However, the schools vaccination programme—by which all school-age children between 10 and 14 would be offered the BCG vaccine against TB—was scrapped as cost-inefficient under the 2005 Labour government in favour of a selective vaccination programme for population groups deemed at “high risk”. As a result, a quarter of London boroughs do not run a universal BCG vaccination programme.

TB affects some of the most vulnerable and marginalised communities in London, with prisoners, the homeless, refugees, migrants and people with substance abuse issues being the most susceptible to the disease. With around 80 percent of TB sufferers in London born outside of the UK, the escalating numbers affected by this disease have been used by far-right organisations such as the British National Party and the right-wing press to whip up xenophobic sentiment, call for tighter controls on immigration and to promote more stringent border screening programmes for those entering the UK from high-incidence areas such as the Middle East, sub-Saharan Africa and South Asia.

To use the high incidence of TB among migrant populations to assert that migration is to blame for the elevated rates of this disease not only panders to the xenophobic bent of a noxious right-wing, but also flies in the face of the facts. According to the Guardian, rates of TB among immigrants peak 2-5 years after they enter the UK, and a potential migrant must be free of active TB before being granted a UK visa. Therefore, it is extremely improbable that migrants bring active TB into the country, and latent TB poses no immediate threat to public health, with many people having mycobacterium tuberculosis (the bacterium causing TB) present in their body without ever developing active symptoms.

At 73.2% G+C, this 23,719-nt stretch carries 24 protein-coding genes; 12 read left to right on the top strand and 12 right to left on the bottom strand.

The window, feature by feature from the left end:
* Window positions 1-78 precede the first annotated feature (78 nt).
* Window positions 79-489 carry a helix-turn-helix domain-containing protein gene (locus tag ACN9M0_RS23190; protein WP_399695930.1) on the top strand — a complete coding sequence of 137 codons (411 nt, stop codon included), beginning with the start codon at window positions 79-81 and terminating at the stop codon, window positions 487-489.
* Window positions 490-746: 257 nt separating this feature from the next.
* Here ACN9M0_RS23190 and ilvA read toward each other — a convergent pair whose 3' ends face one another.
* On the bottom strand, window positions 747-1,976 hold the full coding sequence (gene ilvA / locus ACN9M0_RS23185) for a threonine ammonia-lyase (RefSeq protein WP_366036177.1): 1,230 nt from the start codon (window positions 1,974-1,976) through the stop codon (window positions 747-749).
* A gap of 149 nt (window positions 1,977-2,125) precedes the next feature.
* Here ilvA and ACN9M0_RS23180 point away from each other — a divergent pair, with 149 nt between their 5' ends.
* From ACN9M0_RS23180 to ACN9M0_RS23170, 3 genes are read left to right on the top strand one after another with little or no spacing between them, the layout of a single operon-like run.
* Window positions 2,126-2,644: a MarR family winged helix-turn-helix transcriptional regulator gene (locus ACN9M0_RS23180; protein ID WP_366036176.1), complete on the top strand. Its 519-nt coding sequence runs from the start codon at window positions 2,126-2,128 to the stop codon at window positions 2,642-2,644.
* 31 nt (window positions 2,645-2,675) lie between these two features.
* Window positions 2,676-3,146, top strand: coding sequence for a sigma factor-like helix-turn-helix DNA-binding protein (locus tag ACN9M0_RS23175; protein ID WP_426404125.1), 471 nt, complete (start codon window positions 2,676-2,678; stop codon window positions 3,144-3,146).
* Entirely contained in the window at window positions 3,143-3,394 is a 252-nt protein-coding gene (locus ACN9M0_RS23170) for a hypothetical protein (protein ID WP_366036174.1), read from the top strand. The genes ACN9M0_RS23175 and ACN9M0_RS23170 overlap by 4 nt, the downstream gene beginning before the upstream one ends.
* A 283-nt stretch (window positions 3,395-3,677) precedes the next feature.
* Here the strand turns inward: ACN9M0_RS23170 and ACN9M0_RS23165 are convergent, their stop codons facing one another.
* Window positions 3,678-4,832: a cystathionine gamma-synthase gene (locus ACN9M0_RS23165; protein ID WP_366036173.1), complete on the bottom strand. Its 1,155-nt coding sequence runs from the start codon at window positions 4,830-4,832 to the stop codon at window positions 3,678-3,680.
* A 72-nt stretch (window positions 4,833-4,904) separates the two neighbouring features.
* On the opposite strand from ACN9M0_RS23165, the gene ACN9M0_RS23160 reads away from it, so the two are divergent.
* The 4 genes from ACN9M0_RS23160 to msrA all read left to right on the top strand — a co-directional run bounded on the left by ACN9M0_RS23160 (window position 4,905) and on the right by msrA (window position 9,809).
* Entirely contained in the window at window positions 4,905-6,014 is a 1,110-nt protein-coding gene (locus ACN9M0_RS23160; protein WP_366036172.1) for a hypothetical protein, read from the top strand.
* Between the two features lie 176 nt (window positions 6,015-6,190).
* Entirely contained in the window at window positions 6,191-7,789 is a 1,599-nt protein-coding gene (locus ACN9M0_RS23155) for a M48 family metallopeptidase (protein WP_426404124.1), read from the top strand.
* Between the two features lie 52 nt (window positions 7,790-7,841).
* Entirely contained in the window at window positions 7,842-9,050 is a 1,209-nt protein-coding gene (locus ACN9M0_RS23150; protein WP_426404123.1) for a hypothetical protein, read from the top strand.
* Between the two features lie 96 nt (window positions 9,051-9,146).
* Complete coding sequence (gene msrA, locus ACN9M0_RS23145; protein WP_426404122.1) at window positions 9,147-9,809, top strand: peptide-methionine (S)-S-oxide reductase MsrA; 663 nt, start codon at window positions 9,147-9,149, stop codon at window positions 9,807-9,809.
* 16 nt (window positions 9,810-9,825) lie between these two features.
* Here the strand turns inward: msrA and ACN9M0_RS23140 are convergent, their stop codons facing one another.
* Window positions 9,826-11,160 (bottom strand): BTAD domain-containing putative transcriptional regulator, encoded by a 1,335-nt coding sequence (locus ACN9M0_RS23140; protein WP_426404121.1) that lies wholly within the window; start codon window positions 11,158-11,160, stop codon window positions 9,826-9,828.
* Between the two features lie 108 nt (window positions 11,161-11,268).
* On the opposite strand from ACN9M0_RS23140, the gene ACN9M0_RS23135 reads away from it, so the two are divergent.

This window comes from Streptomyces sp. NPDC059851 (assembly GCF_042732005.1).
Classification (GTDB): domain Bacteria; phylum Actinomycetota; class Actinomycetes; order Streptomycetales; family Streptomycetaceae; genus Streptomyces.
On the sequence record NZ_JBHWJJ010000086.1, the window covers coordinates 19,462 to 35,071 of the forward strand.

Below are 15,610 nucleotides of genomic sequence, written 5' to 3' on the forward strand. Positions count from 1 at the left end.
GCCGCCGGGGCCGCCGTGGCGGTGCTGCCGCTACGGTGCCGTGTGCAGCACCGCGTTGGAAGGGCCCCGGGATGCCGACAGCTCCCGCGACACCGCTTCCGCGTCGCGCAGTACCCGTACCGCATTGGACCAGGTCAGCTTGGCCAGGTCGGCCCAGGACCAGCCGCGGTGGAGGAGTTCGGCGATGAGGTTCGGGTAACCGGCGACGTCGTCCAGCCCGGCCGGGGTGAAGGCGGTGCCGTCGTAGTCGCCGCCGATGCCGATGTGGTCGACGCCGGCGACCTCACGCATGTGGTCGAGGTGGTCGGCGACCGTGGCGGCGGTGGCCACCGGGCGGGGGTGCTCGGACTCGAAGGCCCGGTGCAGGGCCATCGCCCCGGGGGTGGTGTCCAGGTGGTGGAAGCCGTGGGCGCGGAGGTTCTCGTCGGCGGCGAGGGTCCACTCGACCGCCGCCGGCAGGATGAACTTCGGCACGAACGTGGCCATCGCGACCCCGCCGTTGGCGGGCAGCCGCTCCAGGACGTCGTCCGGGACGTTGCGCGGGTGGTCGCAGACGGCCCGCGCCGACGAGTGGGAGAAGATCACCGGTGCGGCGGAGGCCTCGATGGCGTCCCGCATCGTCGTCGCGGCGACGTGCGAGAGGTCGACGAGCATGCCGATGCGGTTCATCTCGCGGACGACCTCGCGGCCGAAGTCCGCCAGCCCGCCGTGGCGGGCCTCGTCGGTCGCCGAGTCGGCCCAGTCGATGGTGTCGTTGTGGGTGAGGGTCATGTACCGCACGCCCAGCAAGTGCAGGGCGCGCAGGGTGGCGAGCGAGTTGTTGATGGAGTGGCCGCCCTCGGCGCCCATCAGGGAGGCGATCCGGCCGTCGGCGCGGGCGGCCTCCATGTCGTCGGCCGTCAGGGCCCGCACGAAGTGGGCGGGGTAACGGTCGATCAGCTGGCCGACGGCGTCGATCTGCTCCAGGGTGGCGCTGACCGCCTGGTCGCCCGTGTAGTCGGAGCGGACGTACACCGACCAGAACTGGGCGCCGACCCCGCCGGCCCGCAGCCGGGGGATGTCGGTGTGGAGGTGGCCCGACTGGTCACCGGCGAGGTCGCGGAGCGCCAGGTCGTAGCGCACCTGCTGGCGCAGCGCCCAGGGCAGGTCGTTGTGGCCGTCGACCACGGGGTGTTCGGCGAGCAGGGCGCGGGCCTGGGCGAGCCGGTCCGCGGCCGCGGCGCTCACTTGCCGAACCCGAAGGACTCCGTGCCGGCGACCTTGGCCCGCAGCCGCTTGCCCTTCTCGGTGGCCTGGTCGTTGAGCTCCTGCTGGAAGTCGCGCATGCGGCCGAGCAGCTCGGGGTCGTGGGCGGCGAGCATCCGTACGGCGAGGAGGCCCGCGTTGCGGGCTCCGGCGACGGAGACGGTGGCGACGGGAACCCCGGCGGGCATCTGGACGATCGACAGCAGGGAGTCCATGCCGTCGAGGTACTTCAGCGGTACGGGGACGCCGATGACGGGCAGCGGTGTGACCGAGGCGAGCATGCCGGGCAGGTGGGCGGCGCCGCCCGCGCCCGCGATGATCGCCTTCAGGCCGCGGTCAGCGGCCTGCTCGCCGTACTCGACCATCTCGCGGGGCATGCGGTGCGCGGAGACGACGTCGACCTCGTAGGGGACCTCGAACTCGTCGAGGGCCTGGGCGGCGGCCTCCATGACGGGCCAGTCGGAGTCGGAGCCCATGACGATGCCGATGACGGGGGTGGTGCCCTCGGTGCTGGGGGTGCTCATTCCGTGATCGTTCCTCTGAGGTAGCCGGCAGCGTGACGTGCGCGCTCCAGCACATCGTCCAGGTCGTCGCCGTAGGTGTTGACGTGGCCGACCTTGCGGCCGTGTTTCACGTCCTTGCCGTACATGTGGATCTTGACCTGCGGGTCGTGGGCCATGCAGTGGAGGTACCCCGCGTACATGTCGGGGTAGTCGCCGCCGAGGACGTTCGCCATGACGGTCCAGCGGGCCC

According to the report, while it is “not feasible or cost-effective to screen everybody at the border for [latent TB]”, what is to blame for the higher rates of the disease among migrant communities are factors such as poor housing, chronic ill health and poor nutrition—conditions more likely to affect certain communities across London such as recent migrants, or those who come from ethnic minority backgrounds.

The link between TB and deprivation is clear: the three London boroughs worst hit by TB—Newham, Brent and Ealing (with TB rates of 122.1, 100.3 and 72.3 per 100,000 population respectively)—are three of the four boroughs with the highest levels of poverty as stated by London’s Poverty Profile. All three boroughs have Labour-dominated councils that have not hesitated in carrying out austerity measures.

While the report concludes by imploring London Conservative Mayor Boris Johnson to develop and fund programmes to raise awareness about the causes and symptoms of TB, a more truthful conclusion can be found midway through: “[T]he most effective strategy in the fight against TB is … to reduce levels of poverty and deprivation for all Londoners”.

To combat not only TB, but also the many other illnesses that could easily be eradicated in 21st century Britain, the solution is not simply to increase awareness but to dramatically improve the living conditions of the working class.